Chill Chat

The Beauty Device Kristen Bell Uses Every Single Morning

Plus, her love of green tea and cold plunges.

Kristen Bell's wellness routine includes cold plunges and family time.

Getty Images/Steve Granitz / Contributor

In Chill Chat, Bustle sits down with stars to chat about all things wellness, from their favorite skin care products to their hacks for getting a good night’s sleep. Here, Kristen Bell reveals what’s in her “mental health toolbox.”

Kristen Bell is known for the funny, happy-go-lucky characters she plays. But off-screen, the actor likes to get real, especially when talking about her experience with anxiety and depression. “I've not been secretive about my mental health journey as of the last 10 years,” the 42-year-old tells Bustle. While she used to hesitate to share her feelings due to the stigma surrounding mental health, the actor has since made it her mission to be her full, authentic self.

“I'm not just this bubbly person you might see in the media,” says Bell. “I have a fair amount of days where I’m overwhelmed, grumpy, agitated, or depressed. And those things are normal because I'm a human being.”

This is why Bell partnered with Hers, a platform that provides personalized health and wellness experiences, as its mental health ambassador. The goal? To continue combatting mental health stigma by encouraging conversation and sharing treatment options for people who have anxiety and depression. “My hope is that the conversation moves towards the personalization of how mental health can be handled,” Bell says.

To find what works for her, Bell says she’s always down to experiment with new “tools” for what she calls her mental health toolbox. “I like to know every resource out there and how it makes you feel,” Bell says. “I want to know how a cold plunge makes you feel, a solo hike, how it feels to vent to a friend, or talk to a therapist — all these coping mechanisms.”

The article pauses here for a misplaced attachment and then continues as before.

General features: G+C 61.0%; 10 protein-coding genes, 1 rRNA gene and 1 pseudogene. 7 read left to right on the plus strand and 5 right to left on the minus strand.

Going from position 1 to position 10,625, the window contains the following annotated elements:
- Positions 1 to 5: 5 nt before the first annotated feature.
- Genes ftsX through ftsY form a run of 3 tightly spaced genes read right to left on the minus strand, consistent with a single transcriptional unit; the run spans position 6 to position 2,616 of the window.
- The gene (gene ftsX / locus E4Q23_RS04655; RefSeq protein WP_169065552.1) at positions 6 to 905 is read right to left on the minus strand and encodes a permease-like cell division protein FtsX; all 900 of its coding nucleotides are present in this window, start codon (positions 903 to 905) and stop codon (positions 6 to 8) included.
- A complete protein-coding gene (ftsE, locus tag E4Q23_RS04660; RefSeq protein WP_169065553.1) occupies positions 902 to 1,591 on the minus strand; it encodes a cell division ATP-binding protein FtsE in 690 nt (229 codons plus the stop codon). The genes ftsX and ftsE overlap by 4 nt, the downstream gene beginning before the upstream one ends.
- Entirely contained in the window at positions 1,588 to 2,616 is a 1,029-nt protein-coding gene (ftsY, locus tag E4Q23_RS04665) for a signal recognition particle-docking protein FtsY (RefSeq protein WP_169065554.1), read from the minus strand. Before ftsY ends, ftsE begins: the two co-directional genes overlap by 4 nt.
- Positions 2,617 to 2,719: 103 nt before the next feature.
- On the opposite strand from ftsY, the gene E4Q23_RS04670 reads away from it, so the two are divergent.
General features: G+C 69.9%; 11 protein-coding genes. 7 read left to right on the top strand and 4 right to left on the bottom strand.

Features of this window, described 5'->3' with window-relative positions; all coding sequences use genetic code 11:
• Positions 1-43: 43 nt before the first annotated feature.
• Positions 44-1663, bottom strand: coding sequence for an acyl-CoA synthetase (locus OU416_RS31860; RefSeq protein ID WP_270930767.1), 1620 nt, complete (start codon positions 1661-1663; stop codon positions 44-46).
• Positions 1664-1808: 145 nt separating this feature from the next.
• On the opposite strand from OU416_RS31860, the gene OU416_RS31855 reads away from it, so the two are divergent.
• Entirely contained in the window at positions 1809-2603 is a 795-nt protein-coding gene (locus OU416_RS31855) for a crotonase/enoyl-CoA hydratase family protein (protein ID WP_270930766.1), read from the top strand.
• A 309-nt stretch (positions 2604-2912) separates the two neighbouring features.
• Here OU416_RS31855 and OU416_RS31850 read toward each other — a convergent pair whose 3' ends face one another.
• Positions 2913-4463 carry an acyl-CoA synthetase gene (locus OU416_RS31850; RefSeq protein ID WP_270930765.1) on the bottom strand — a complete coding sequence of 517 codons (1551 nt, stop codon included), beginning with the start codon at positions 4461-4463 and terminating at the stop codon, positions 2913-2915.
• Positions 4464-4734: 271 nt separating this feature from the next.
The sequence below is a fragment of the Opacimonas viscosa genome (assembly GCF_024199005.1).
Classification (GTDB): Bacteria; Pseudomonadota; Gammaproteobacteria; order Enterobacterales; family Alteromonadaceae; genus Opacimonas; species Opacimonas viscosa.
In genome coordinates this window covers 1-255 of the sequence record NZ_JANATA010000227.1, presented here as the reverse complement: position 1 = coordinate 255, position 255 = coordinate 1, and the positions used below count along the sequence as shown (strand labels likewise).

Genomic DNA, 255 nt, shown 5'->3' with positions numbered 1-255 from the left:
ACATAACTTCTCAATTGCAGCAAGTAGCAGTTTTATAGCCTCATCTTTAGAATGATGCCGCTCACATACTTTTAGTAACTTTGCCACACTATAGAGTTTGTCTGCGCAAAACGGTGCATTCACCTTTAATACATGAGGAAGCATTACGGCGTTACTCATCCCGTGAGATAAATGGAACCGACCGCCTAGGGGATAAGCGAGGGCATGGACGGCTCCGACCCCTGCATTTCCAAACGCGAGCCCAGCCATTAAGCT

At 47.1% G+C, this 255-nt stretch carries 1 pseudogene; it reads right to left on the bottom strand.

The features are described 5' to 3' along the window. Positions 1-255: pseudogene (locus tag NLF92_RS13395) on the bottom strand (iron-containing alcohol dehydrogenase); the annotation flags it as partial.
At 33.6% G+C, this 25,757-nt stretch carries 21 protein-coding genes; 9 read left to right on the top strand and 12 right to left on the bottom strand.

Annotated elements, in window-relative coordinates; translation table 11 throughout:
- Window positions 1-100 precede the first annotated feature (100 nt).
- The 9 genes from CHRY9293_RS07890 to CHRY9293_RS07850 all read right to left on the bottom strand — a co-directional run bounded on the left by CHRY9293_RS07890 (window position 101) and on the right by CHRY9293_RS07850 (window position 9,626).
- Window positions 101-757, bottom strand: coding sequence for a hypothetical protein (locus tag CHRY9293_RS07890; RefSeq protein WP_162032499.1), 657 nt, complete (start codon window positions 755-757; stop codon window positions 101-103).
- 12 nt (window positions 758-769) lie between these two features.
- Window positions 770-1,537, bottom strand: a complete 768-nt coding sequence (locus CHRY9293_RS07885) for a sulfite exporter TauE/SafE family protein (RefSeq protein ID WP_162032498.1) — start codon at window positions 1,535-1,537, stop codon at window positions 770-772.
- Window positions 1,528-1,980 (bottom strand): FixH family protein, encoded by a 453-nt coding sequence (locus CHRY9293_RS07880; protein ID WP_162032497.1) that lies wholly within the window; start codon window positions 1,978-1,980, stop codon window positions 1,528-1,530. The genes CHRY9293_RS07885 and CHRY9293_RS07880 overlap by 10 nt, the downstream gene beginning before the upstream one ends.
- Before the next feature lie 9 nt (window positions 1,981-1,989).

Here, Bell reveals the activity that boosts her self-esteem, her go-to relaxation trick, and how she copes with stress on set.

What does your typical morning routine look like?

I need caffeine in the morning because I borderline hibernate every night. When I wake up I’m one of those people who trip on the carpet, I can’t do math, I can’t see my hands clearly — so nothing happens until I’ve had my tea. I like green tea with Vital Proteins in it.

I say to my kids, "Once you see that mug in my hand, game on. I'll do your hair. I'll make your toast. I'll find your shoes. I'll help you with your homework, whatever." But until that mug is in my hand, I'm off limits.

What beauty products are you into right now?

I’m absolutely loving The Outset's cleanser from Scarlett Johansson’s line. It's incredibly gentle, it takes everything off, and it feels wonderful. My husband and I recently discovered the Victoria Beckham serum, and we're both addicted to that. And I also love the KOZE red light. I sit under that for 10 minutes every morning. It's so relaxing and I really feel like it helps my skin.

Your new movie, The People We Hate at the Wedding, just came out. How did you take care of your mental health while filming?

When I went to London for six weeks to shoot that movie, even though I did have a really great time, not having my husband and kids there was hard. One of the tools in my mental health toolbox was FaceTime, so seeing their faces, hearing from them, and keeping that contact really helped.

How do you and your family relax at the end of a long day?

In the evenings before dinner, we jump in the pool and do a cold plunge. It’s cold in LA right now, so the pool’s about 60 degrees. We sit in it for a couple of minutes, all freezing our tails off, because the cold water is really good for your endorphins and your norepinephrine. Then we go in the sauna for 15 minutes, then jump back into the pool.

That sounds so invigorating. What does your evening look like after that?

We go inside and have dinner, and I like to check in with my girls. I’ll also check in with my husband and have some genuine intimacy and connectivity. My family is what fills my cup back up. Sometimes in the moment it can feel like work. “Oh, the kids need this, the kids need that.” But when I get through it, the after-effects are a little bit like going to the gym or going for a really long run. Family time boosts my self-esteem.

It sounds like you’re open to trying new things to see what works for your mental health.

Exactly! I've never been a person who’s allergic to advice — giving or receiving. If you're having success, I want to know how you did it, and then I want to figure out if it works for me. There are so many different ways to help your personal mental health journey.

This interview has been edited and condensed for clarity.